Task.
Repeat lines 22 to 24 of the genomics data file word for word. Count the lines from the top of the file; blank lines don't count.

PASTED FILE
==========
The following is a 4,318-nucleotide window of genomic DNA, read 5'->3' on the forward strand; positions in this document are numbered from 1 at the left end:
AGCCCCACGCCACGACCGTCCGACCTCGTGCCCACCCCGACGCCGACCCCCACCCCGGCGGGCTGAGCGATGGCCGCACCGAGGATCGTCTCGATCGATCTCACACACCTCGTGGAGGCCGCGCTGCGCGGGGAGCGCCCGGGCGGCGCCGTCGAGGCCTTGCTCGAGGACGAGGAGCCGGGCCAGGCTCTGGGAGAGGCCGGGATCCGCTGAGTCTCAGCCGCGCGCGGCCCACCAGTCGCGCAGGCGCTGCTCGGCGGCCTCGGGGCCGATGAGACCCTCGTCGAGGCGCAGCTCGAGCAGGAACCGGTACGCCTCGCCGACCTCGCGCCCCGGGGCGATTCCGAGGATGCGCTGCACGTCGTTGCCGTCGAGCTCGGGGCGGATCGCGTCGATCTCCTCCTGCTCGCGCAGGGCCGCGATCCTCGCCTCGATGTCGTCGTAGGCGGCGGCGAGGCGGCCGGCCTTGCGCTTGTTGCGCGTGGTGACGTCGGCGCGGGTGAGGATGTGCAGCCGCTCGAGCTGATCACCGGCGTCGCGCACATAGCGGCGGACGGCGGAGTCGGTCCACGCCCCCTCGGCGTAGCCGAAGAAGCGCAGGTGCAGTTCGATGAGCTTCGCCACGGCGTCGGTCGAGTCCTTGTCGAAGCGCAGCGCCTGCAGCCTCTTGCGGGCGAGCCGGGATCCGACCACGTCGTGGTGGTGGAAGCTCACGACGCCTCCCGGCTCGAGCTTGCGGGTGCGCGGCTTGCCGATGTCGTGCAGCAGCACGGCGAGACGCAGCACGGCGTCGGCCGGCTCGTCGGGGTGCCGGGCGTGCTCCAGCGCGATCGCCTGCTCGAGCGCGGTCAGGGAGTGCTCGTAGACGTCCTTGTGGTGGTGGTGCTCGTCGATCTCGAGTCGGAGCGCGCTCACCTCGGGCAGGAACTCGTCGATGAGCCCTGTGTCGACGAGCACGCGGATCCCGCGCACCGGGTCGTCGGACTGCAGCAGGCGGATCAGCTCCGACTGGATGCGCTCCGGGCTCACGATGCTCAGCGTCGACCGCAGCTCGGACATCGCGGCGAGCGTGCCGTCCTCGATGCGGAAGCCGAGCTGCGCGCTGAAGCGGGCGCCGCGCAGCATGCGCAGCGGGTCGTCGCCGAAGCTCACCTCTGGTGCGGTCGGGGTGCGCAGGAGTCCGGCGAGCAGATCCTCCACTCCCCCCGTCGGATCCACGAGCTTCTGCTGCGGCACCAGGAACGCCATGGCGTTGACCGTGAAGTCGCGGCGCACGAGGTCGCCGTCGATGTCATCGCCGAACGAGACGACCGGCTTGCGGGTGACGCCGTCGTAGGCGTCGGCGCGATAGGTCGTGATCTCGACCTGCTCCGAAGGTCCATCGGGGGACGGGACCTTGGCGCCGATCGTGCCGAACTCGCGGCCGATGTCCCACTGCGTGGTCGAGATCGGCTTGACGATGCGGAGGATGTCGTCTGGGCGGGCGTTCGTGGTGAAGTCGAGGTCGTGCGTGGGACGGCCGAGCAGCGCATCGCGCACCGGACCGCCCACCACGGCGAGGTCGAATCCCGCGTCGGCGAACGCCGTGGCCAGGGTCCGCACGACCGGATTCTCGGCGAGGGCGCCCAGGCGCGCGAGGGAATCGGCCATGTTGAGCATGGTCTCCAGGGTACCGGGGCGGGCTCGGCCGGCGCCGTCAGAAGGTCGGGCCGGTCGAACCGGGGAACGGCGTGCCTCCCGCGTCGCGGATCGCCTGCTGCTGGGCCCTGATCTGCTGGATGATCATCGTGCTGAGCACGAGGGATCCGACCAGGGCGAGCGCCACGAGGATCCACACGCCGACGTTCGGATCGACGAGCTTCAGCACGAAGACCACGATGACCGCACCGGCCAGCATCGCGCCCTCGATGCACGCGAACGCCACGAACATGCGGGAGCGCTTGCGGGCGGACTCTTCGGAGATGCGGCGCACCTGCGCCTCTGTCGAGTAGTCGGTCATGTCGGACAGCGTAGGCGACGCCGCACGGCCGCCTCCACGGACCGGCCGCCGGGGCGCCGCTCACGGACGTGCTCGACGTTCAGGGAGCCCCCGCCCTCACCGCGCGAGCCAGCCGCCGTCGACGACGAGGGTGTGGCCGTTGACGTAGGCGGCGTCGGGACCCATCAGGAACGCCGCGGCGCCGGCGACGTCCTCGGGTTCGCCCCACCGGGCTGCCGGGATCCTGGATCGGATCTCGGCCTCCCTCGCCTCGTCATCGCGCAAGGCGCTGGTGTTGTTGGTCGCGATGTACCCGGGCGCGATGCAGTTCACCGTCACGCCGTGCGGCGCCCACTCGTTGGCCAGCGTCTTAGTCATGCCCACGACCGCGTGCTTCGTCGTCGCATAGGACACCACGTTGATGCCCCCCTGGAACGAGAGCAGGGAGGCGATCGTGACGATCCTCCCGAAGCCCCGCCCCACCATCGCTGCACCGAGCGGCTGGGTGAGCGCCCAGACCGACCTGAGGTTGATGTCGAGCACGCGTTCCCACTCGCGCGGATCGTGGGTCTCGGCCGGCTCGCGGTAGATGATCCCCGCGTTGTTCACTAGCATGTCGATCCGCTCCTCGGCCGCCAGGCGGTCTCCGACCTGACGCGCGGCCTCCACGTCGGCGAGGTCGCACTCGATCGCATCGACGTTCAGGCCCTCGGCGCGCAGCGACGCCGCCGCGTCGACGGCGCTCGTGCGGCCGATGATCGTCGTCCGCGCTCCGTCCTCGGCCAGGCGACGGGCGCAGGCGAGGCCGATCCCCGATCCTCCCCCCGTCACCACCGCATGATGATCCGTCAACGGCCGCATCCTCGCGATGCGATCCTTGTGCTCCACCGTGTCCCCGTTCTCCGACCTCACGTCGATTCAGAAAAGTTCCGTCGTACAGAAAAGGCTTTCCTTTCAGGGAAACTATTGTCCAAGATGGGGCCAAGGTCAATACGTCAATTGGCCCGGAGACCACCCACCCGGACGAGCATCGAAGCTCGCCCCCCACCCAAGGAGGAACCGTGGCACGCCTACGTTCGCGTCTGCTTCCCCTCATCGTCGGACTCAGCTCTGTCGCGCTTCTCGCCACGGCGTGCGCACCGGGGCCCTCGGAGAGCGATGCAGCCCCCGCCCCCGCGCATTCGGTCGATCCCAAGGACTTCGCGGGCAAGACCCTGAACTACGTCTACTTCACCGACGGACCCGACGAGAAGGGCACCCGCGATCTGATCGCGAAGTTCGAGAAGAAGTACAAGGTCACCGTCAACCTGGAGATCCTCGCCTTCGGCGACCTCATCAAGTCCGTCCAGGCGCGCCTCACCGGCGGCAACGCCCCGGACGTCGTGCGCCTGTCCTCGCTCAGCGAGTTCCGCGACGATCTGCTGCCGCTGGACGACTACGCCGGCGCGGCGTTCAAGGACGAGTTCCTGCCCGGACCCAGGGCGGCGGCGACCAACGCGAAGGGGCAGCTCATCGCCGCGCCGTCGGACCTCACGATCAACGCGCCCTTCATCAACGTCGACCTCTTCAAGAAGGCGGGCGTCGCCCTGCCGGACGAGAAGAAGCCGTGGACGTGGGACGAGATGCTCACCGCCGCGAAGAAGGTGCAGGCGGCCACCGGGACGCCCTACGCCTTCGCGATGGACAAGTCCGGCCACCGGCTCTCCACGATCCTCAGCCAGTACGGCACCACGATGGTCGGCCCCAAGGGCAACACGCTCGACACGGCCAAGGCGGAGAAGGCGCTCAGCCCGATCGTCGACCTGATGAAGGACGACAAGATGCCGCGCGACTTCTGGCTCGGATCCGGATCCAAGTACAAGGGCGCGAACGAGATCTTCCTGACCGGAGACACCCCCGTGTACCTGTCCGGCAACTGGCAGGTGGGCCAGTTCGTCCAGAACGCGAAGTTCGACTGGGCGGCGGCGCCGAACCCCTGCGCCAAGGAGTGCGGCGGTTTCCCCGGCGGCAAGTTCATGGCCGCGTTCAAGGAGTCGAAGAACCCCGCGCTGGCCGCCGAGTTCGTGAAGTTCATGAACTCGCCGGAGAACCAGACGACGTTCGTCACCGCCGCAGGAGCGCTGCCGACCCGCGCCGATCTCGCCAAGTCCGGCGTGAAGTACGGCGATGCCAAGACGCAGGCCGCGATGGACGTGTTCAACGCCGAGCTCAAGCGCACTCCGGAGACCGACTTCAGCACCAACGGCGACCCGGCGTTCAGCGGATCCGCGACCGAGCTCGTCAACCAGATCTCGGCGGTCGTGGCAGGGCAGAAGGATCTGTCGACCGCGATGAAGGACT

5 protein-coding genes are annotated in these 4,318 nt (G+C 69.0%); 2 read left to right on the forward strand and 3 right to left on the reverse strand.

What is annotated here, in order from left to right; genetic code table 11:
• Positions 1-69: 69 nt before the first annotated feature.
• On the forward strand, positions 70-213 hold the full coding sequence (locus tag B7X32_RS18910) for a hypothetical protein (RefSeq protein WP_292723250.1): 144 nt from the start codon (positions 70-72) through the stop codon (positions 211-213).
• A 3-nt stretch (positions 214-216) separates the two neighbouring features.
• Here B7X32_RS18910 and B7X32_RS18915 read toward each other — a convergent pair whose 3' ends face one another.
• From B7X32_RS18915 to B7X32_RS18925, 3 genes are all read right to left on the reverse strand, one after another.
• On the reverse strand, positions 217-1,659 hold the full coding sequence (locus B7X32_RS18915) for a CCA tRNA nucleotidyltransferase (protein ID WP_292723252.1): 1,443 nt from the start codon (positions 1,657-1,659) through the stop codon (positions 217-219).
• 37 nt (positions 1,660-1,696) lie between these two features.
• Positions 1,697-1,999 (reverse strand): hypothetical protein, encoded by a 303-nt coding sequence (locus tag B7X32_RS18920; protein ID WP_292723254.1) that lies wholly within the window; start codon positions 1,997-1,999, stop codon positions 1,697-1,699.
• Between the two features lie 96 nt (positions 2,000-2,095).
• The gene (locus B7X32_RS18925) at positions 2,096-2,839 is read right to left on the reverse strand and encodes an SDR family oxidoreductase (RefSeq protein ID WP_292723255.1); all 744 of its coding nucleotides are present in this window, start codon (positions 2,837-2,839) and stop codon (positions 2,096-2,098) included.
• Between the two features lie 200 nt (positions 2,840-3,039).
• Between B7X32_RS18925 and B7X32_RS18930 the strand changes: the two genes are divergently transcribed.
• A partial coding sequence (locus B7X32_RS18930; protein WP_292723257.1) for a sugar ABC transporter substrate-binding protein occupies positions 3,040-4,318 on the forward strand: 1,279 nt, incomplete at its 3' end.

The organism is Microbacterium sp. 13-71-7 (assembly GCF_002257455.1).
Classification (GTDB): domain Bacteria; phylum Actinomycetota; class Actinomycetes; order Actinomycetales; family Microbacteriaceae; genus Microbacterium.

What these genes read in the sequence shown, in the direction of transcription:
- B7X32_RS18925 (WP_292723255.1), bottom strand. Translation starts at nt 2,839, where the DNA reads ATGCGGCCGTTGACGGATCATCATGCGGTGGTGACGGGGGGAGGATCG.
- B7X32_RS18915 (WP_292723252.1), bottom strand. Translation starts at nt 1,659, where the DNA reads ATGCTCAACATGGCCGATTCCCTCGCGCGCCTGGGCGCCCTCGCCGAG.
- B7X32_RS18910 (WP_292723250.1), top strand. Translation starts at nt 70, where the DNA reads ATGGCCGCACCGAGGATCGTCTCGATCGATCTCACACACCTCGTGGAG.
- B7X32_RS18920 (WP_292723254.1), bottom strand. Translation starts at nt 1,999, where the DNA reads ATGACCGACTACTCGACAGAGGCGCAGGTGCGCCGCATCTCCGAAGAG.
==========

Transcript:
- B7X32_RS18915 (WP_292723252.1), bottom strand. Translation starts at nt 1,659, where the DNA reads ATGCTCAACATGGCCGATTCCCTCGCGCGCCTGGGCGCCCTCGCCGAG.
- B7X32_RS18910 (WP_292723250.1), top strand. Translation starts at nt 70, where the DNA reads ATGGCCGCACCGAGGATCGTCTCGATCGATCTCACACACCTCGTGGAG.
- B7X32_RS18920 (WP_292723254.1), bottom strand. Translation starts at nt 1,999, where the DNA reads ATGACCGACTACTCGACAGAGGCGCAGGTGCGCCGCATCTCCGAAGAG.